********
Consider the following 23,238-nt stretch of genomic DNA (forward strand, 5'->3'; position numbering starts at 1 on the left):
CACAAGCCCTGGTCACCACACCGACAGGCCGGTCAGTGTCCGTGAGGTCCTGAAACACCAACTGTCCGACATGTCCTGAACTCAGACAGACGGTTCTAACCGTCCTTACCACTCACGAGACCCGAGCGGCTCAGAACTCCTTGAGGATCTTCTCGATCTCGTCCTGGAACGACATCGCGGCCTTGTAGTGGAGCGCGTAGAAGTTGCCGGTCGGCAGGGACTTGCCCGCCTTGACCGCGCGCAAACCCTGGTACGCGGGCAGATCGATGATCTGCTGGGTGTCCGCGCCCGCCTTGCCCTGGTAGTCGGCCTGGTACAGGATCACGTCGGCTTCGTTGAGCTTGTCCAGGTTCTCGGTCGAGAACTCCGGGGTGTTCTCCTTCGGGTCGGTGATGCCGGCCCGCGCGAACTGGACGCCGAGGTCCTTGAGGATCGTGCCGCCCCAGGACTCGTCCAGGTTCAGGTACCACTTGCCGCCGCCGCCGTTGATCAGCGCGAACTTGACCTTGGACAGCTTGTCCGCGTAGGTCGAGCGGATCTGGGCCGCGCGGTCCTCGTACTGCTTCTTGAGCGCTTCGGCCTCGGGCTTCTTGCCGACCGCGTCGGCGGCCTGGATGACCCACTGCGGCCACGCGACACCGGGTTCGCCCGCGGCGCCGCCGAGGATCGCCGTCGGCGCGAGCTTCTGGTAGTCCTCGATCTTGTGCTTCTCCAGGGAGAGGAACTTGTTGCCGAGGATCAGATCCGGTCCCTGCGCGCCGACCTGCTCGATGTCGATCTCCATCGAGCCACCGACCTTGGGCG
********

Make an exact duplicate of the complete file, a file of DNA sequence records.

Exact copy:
Consider the following 23,238-nt stretch of genomic DNA (forward strand, 5'->3'; position numbering starts at 1 on the left):
CACAAGCCCTGGTCACCACACCGACAGGCCGGTCAGTGTCCGTGAGGTCCTGAAACACCAACTGTCCGACATGTCCTGAACTCAGACAGACGGTTCTAACCGTCCTTACCACTCACGAGACCCGAGCGGCTCAGAACTCCTTGAGGATCTTCTCGATCTCGTCCTGGAACGACATCGCGGCCTTGTAGTGGAGCGCGTAGAAGTTGCCGGTCGGCAGGGACTTGCCCGCCTTGACCGCGCGCAAACCCTGGTACGCGGGCAGATCGATGATCTGCTGGGTGTCCGCGCCCGCCTTGCCCTGGTAGTCGGCCTGGTACAGGATCACGTCGGCTTCGTTGAGCTTGTCCAGGTTCTCGGTCGAGAACTCCGGGGTGTTCTCCTTCGGGTCGGTGATGCCGGCCCGCGCGAACTGGACGCCGAGGTCCTTGAGGATCGTGCCGCCCCAGGACTCGTCCAGGTTCAGGTACCACTTGCCGCCGCCGCCGTTGATCAGCGCGAACTTGACCTTGGACAGCTTGTCCGCGTAGGTCGAGCGGATCTGGGCCGCGCGGTCCTCGTACTGCTTCTTGAGCGCTTCGGCCTCGGGCTTCTTGCCGACCGCGTCGGCGGCCTGGATGACCCACTGCGGCCACGCGACACCGGGTTCGCCCGCGGCGCCGCCGAGGATCGCCGTCGGCGCGAGCTTCTGGTAGTCCTCGATCTTGTGCTTCTCCAGGGAGAGGAACTTGTTGCCGAGGATCAGATCCGGTCCCTGCGCGCCGACCTGCTCGATGTCGATCTCCATCGAGCCACCGACCTTGGGCG